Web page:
Flack on Friday: members' club madness, (non)hairy encounter, creative campaigning

In Flack this week: PR chiefs riled against members' clubs, and have we - really, actually - moved beyond peak beard?

Chips are down for members' club regulars

The esoteric world of London private members’ clubs felt close to meltdown this week as the elite of the PR business fell into open revolt.

Flack can bring you the earth-shattering exclusive that Taylor Herring boss, James Herring has resigned his membership of The Groucho Club. Yes, you read that correctly.

Herring, who almost defines the adjective ‘clubbable’, cut up his long-held Groucho card in disgust after Soho’s most famous hangout "more than doubled my membership fees in the past year, offering a few paltry free meals in compensation".

And he is not the only creative guru to rebel. Word reaches Flack that W’s Warren Johnson, who remained a Groucho member as PRWeek went to press, recently threw his Negroni out of his pram at the club after being told that there was a two-hour limit on an evening dinner table. Michael Winner must be turning in his grave.

Just across the road on Dean Street this week, Hope&Glory co-founders James Gordon-Mackintosh and Jo Carr were literally speechless when Soho House ran out of chips on Wednesday.

Imagine our innovative duo’s amazement as ready to order their lunchtime sustenance, a sheepish waiter announced that ‘owing to a gas shortage’ (not usually a problem at Soho House – Ed) there would be no fried food served at Soho House on Dean Street that day.

Strangely, however, Flack can report that Unity’s former co-boss Nik Govier – also spotted lunching in Soho House on Wednesday – seemed totally unfazed by this calamity. The only explanation being that her diet must preclude such delicious salty sides.

This could be a story that runs and runs. Unsubstantiated rumours already reach PRWeek’s news desk of a looming avocado shortage at Quo Vadis.

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Creative encounter

Flack spent Thursday afternoon in the company of the newly-appointed mentees for the Creative Mentoring Project, the joint initiative with the PRCA that seeks to encourage creative talent in UK PR.

There was much excitement at the prospect of meeting their mentors, although Flack heard of an introduction that had an extra twist. Apparently one had already met their guru – when they interviewed the mentee for a job, in fact, although the creative chief had forgotten.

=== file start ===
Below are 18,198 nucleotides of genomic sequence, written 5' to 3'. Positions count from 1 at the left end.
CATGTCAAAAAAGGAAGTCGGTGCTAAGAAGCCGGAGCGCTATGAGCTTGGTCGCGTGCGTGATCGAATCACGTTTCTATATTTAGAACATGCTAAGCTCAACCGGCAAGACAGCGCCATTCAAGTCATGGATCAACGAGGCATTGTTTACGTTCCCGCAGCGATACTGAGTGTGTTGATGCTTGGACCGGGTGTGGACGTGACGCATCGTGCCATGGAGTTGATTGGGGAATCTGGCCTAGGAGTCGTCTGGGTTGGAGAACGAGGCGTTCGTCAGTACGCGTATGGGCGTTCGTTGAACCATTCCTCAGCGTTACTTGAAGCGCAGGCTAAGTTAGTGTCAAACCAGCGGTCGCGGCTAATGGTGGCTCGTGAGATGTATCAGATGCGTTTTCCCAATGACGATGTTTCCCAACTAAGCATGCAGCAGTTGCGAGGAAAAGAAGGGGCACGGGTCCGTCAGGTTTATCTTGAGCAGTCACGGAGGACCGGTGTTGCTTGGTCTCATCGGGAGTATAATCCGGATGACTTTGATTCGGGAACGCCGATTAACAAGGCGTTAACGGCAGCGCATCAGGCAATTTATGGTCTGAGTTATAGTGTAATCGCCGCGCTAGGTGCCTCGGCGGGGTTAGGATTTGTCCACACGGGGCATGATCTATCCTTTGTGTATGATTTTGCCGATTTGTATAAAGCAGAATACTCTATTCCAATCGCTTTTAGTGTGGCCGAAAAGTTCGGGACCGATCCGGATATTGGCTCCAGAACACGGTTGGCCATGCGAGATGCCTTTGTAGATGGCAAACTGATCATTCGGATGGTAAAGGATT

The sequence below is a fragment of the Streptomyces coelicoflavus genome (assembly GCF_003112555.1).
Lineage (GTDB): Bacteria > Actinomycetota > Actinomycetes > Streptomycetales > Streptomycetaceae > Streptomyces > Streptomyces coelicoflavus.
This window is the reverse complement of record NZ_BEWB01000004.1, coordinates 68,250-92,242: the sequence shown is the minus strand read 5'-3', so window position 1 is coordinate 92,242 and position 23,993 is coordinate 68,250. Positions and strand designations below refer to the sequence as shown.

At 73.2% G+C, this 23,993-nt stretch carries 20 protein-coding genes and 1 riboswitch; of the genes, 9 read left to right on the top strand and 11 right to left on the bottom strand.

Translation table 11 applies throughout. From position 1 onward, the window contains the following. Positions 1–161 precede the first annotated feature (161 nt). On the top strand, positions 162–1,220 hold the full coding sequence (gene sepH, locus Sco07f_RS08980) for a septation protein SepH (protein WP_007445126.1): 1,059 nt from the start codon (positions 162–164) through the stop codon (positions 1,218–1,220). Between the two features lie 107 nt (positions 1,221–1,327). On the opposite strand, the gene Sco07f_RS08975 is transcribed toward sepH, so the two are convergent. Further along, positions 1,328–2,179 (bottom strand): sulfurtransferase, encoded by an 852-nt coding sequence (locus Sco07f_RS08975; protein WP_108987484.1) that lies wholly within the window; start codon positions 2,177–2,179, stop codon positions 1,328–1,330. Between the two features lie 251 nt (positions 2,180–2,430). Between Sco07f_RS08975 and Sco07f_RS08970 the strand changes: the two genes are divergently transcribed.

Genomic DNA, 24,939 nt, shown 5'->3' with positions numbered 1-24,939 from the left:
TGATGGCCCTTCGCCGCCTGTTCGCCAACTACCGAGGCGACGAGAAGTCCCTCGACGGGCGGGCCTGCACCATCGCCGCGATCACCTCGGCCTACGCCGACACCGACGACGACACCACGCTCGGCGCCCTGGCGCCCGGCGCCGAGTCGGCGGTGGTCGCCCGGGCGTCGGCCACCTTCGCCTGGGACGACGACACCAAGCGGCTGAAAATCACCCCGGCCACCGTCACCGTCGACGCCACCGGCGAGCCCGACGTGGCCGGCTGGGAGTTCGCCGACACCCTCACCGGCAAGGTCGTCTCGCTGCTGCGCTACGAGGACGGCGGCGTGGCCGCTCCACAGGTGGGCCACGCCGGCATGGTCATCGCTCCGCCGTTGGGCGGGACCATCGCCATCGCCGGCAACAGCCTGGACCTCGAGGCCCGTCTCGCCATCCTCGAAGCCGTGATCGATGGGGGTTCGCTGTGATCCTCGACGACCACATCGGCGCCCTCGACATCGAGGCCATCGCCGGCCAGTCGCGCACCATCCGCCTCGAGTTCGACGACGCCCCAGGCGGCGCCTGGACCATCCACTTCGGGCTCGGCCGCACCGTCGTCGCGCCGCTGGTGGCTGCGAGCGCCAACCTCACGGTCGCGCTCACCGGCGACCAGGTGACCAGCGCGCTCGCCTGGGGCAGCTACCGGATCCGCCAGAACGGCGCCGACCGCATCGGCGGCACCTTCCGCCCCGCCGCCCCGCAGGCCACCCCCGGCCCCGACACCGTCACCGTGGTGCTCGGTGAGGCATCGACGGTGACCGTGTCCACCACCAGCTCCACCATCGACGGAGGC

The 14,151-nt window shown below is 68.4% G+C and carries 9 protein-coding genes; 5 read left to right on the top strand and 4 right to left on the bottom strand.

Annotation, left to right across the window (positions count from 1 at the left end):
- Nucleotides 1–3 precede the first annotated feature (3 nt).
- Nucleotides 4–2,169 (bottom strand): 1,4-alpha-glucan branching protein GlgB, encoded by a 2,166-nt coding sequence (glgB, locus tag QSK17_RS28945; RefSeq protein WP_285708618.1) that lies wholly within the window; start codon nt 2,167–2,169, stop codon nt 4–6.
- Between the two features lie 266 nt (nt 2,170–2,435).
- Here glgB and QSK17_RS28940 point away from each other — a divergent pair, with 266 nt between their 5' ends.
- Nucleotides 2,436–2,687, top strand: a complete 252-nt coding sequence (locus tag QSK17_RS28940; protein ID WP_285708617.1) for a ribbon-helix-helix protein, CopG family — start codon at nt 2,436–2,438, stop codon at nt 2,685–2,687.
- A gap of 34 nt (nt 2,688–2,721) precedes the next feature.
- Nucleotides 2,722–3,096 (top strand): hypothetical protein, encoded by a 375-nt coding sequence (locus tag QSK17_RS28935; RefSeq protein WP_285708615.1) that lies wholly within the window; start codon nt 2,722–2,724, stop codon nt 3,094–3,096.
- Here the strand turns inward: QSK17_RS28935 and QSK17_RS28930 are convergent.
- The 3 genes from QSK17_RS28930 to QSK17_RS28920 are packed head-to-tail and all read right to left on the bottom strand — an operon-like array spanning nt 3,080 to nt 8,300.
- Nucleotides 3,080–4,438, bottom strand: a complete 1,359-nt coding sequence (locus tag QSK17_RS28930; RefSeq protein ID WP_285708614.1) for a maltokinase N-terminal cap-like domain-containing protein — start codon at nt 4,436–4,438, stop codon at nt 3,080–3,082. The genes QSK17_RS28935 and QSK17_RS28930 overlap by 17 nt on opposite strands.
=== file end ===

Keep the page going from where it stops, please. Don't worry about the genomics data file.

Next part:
Such is life. Flack hears the two laughed it off, thankfully.

Where are the creative (mutton) chops?

Is this proof that, after many a false dawn, we have now moved beyond ‘peak beard’ in the creative community?

Looking around the drinks reception for mentors and mentees at Unlimited Group’s Soho HQ last night, the lack of facial hair on show was striking. Flack counted just four fuzz-faced gentlemen at a gathering of almost 30 of the most accomplished creative figures in UK PR, plus as many up-and-coming creative types. (The gender split was around 50/50, FYI).

By this assessment, creative comms is facing a bare-faced future. Gillette must be ecstatic.

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New order

As new research suggests drinking rates in the UK are declining sharply, here’s a sign-of-the-times note from Lansons chief Tony Langham:

There, but for the grace of god

A timely reminder of the nature of political campaigning in the US ahead of next month’s mid-term elections came in the form of this short film doing the rounds on social media this week.

Dripping with bitter sarcasm throughout, the film features fictitious senate election candidate Gil Fulbright who explains what Americans are really voting for when they put their ‘x’ in the box.

Flack’s personal favourite: "This campaign? It’s not about me. It’s about crafting a version of me that will appeal to you. A version that visits random worksites with paid actors, pointing at things."

Let’s not try this at home folks.  

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